Introduction Primary percutaneous coronary intervention (PPCI) targets early intervention, achieving better outcomes for patients suffering from ST elevation myocardial infarction (STEMI). European Society of Cardiology (ESC) guidelines (2012) advocate acute cardiac units as the environment of choice in which patients should be cared for by highly trained and skilled nurses who provide close monitoring and rapid response to acute changes. However the advancements in accessing early intervention by PPCI with fewer complications and improved outcomes, anecdotally some patients following uncomplicated PPCI are the most stable patients on the acute cardiac ward. We re-evaluated the nursing care pathway of the PPCI group of patients.
A review of the literature on the nursing care post PPCI to establish an evidence base.
A national benchmarking exercise on the context of the care setting, the timing of nursing interventions and length of stay on the acute cardiac units and within the hospital to identify whether unpublished care standards exist.
Results The literature review identified few studies which established the standards of nursing care in this group (Oriolo and Tagney 2011, Viana-Tejedor et al 2009), much of the written nursing care is based upon traditional practices or consensus of medical opinion founded on the anticipation of complications post PPCI.
For the bench marking exercise, 17/30 centres provided information by telephone.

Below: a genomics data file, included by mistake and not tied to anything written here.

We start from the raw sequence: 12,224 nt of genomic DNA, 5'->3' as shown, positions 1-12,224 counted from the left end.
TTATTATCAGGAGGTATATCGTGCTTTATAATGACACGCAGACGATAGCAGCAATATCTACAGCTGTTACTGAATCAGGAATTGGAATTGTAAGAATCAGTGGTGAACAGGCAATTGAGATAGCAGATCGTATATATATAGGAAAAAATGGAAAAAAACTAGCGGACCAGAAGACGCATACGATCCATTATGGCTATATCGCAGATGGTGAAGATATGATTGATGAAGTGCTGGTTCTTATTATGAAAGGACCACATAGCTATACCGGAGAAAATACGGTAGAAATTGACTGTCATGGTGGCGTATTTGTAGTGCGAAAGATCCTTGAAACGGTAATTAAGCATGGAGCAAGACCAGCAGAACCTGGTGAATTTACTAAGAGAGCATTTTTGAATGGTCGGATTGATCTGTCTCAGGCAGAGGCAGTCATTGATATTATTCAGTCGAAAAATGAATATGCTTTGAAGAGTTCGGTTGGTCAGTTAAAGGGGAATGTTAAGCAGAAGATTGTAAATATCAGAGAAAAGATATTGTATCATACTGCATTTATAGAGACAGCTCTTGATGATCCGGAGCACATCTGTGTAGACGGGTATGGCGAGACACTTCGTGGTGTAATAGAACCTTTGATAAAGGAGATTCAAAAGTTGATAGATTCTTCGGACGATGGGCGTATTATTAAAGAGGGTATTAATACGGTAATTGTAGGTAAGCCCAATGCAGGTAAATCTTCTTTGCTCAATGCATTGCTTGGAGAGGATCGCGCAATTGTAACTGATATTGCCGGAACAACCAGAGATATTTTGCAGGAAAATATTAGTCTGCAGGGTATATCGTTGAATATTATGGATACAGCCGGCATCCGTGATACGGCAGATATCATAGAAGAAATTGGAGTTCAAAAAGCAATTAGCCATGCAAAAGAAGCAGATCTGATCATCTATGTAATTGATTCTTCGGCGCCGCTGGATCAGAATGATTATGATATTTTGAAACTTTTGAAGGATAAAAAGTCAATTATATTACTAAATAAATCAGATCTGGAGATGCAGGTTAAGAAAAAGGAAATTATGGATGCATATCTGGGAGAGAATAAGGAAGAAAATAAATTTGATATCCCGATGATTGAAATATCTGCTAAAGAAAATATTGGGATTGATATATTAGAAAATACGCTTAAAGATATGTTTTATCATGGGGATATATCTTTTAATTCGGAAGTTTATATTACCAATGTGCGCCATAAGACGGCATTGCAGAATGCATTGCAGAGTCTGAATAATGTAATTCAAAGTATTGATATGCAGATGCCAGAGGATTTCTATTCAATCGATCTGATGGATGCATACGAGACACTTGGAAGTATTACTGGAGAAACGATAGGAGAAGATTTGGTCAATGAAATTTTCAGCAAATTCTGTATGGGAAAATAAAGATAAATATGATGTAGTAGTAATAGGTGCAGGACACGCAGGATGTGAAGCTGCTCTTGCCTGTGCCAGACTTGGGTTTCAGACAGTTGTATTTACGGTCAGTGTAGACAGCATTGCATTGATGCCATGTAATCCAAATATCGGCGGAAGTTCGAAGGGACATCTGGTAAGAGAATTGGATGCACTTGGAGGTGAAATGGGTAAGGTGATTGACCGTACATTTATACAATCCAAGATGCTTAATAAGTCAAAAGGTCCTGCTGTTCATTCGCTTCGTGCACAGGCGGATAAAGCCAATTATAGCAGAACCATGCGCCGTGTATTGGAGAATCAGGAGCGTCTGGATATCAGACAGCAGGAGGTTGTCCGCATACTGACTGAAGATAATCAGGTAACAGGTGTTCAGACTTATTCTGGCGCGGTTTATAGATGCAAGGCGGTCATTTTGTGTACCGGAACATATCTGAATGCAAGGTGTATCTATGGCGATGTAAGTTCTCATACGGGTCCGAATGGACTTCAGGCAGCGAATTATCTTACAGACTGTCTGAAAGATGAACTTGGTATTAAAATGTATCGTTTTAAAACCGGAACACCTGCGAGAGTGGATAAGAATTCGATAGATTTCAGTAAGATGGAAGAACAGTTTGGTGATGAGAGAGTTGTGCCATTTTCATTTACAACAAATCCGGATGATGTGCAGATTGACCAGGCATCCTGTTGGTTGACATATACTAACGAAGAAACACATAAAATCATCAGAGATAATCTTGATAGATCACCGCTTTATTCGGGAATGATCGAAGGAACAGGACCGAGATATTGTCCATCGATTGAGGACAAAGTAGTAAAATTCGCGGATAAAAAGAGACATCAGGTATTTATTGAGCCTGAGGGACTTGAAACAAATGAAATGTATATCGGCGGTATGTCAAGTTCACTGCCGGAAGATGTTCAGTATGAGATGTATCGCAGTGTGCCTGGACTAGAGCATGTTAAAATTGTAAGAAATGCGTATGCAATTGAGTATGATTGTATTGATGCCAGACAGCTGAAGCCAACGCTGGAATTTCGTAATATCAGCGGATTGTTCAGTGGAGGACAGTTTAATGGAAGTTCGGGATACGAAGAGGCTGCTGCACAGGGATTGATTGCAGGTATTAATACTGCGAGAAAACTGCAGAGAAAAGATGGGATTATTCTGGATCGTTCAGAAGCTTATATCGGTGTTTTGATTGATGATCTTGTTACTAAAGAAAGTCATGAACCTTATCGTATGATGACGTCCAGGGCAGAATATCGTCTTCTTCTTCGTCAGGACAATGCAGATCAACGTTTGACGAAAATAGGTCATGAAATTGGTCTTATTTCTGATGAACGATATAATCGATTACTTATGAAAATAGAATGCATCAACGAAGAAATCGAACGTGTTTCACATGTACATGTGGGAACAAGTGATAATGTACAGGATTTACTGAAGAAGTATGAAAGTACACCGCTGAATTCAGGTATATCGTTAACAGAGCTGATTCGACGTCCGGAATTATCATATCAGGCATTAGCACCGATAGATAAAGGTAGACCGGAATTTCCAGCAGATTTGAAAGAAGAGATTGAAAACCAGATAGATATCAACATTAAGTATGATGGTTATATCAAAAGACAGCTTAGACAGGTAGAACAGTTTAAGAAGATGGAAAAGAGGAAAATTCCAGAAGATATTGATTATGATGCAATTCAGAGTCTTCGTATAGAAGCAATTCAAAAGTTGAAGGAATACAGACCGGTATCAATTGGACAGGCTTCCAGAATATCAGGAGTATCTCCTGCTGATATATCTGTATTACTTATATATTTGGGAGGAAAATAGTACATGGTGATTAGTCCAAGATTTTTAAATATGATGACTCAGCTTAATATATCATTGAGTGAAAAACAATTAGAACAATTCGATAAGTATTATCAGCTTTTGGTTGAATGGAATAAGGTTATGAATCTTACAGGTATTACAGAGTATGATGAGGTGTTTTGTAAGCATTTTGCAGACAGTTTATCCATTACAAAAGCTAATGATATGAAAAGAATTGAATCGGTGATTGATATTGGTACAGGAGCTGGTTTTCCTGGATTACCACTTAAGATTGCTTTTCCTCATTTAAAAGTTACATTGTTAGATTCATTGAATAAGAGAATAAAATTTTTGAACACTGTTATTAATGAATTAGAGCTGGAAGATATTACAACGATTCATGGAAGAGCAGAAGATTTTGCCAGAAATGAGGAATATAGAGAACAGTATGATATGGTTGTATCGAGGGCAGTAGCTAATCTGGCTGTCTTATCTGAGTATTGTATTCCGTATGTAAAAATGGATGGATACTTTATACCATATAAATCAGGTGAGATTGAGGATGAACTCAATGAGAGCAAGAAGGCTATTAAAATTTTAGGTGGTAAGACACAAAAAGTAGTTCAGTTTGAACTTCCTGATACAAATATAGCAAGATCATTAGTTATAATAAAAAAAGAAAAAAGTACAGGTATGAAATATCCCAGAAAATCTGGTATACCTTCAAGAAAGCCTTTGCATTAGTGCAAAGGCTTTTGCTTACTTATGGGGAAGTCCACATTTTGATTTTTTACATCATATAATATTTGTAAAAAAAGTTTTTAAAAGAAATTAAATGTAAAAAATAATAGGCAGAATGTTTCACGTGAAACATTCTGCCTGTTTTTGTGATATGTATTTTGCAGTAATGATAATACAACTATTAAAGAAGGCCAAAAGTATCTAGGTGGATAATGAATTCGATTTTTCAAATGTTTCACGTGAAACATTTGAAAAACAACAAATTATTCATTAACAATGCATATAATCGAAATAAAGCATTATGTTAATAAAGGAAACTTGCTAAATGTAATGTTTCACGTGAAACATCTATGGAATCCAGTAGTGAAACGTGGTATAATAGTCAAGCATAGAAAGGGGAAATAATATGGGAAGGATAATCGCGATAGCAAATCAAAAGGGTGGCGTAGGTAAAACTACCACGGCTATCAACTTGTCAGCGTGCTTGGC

All patients post PPCI were admitted to an acute cardiac unit with ECG monitoring.
There was large variation in the timing of nursing interventions; length of ECG monitoring (12 – 48 hrs), fluid balance monitoring (0 – 24 hrs) or mobilisation of the patients (6 – 24hrs).
More than half kept their patients routinely on the acute cardiac unit for at least 24 h before stepping down to the ward.
Two centres would step down at 12 h routinely, however five centres stated that step down was reviewed earlier dependant on patients need.
Three centres discharge their patients home at 48 h with the largest number between 48–72 h, some considering “sleeps” rather than hours.
One unit had no set criteria for movement, moving as part of acuity; however this was part of a larger unit so easier to manage patients.
Some units varied the discharge home depending on area of STEMI or LV function or Doctor Preference.
Conclusion There is little evidence to support the current timing of care of the patient post PPCI and the subsequent bench marking exercise demonstrated that set criteria was being applied to this patient group based on tradition or experience. There is little evidence that practices have changes with the advances in the outcomes post PPCI. With this variation nationally there is a need for further exploration in this area to provide a more concise, evidence based standards which would improve that patient pathway and make better use of the resources available.
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